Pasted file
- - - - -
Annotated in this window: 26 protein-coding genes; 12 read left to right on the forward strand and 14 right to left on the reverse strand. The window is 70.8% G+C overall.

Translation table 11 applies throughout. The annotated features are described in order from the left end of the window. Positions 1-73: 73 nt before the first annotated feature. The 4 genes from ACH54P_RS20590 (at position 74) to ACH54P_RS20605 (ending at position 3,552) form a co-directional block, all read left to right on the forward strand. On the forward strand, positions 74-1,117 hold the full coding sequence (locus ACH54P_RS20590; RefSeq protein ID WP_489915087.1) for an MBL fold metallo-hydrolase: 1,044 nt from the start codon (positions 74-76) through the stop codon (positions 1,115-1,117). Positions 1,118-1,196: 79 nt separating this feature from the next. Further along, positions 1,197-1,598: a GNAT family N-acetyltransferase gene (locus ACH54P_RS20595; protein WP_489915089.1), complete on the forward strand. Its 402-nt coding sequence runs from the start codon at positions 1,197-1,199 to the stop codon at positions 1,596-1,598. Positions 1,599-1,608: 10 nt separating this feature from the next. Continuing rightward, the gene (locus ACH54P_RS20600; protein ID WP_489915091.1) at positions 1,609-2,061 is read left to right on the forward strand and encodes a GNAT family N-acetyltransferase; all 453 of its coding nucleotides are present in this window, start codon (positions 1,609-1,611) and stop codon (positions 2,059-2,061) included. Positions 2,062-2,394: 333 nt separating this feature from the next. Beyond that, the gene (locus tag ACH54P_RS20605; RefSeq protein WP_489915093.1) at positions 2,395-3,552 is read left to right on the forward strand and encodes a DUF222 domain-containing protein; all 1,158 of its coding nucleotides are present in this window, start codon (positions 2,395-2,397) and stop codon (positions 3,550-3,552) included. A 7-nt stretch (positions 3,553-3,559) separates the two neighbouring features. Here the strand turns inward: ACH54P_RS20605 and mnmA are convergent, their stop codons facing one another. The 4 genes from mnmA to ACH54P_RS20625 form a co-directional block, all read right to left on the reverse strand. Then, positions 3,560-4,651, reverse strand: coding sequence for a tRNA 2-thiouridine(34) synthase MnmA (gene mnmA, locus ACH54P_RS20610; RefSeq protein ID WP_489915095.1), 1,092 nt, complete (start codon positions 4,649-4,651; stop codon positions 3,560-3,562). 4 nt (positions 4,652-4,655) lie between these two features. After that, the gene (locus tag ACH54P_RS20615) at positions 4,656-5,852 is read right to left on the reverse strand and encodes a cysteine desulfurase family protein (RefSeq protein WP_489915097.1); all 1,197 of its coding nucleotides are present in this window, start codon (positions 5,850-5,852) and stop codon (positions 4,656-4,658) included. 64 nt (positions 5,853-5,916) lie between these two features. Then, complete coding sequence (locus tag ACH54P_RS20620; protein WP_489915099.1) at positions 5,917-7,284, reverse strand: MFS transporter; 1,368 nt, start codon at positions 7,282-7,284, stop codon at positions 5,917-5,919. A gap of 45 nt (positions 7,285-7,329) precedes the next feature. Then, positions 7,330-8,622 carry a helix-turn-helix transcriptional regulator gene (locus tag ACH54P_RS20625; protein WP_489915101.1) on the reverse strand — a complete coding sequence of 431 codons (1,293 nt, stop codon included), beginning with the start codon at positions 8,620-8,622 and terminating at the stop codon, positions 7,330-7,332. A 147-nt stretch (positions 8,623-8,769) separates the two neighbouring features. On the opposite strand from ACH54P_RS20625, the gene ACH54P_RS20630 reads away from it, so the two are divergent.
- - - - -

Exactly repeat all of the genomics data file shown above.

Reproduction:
Annotated in this window: 26 protein-coding genes; 12 read left to right on the forward strand and 14 right to left on the reverse strand. The window is 70.8% G+C overall.

Translation table 11 applies throughout. The annotated features are described in order from the left end of the window. Positions 1-73: 73 nt before the first annotated feature. The 4 genes from ACH54P_RS20590 (at position 74) to ACH54P_RS20605 (ending at position 3,552) form a co-directional block, all read left to right on the forward strand. On the forward strand, positions 74-1,117 hold the full coding sequence (locus ACH54P_RS20590; RefSeq protein ID WP_489915087.1) for an MBL fold metallo-hydrolase: 1,044 nt from the start codon (positions 74-76) through the stop codon (positions 1,115-1,117). Positions 1,118-1,196: 79 nt separating this feature from the next. Further along, positions 1,197-1,598: a GNAT family N-acetyltransferase gene (locus ACH54P_RS20595; protein WP_489915089.1), complete on the forward strand. Its 402-nt coding sequence runs from the start codon at positions 1,197-1,199 to the stop codon at positions 1,596-1,598. Positions 1,599-1,608: 10 nt separating this feature from the next. Continuing rightward, the gene (locus ACH54P_RS20600; protein ID WP_489915091.1) at positions 1,609-2,061 is read left to right on the forward strand and encodes a GNAT family N-acetyltransferase; all 453 of its coding nucleotides are present in this window, start codon (positions 1,609-1,611) and stop codon (positions 2,059-2,061) included. Positions 2,062-2,394: 333 nt separating this feature from the next. Beyond that, the gene (locus tag ACH54P_RS20605; RefSeq protein WP_489915093.1) at positions 2,395-3,552 is read left to right on the forward strand and encodes a DUF222 domain-containing protein; all 1,158 of its coding nucleotides are present in this window, start codon (positions 2,395-2,397) and stop codon (positions 3,550-3,552) included. A 7-nt stretch (positions 3,553-3,559) separates the two neighbouring features. Here the strand turns inward: ACH54P_RS20605 and mnmA are convergent, their stop codons facing one another. The 4 genes from mnmA to ACH54P_RS20625 form a co-directional block, all read right to left on the reverse strand. Then, positions 3,560-4,651, reverse strand: coding sequence for a tRNA 2-thiouridine(34) synthase MnmA (gene mnmA, locus ACH54P_RS20610; RefSeq protein ID WP_489915095.1), 1,092 nt, complete (start codon positions 4,649-4,651; stop codon positions 3,560-3,562). 4 nt (positions 4,652-4,655) lie between these two features. After that, the gene (locus tag ACH54P_RS20615) at positions 4,656-5,852 is read right to left on the reverse strand and encodes a cysteine desulfurase family protein (RefSeq protein WP_489915097.1); all 1,197 of its coding nucleotides are present in this window, start codon (positions 5,850-5,852) and stop codon (positions 4,656-4,658) included. 64 nt (positions 5,853-5,916) lie between these two features. Then, complete coding sequence (locus tag ACH54P_RS20620; protein WP_489915099.1) at positions 5,917-7,284, reverse strand: MFS transporter; 1,368 nt, start codon at positions 7,282-7,284, stop codon at positions 5,917-5,919. A gap of 45 nt (positions 7,285-7,329) precedes the next feature. Then, positions 7,330-8,622 carry a helix-turn-helix transcriptional regulator gene (locus tag ACH54P_RS20625; protein WP_489915101.1) on the reverse strand — a complete coding sequence of 431 codons (1,293 nt, stop codon included), beginning with the start codon at positions 8,620-8,622 and terminating at the stop codon, positions 7,330-7,332. A 147-nt stretch (positions 8,623-8,769) separates the two neighbouring features. On the opposite strand from ACH54P_RS20625, the gene ACH54P_RS20630 reads away from it, so the two are divergent.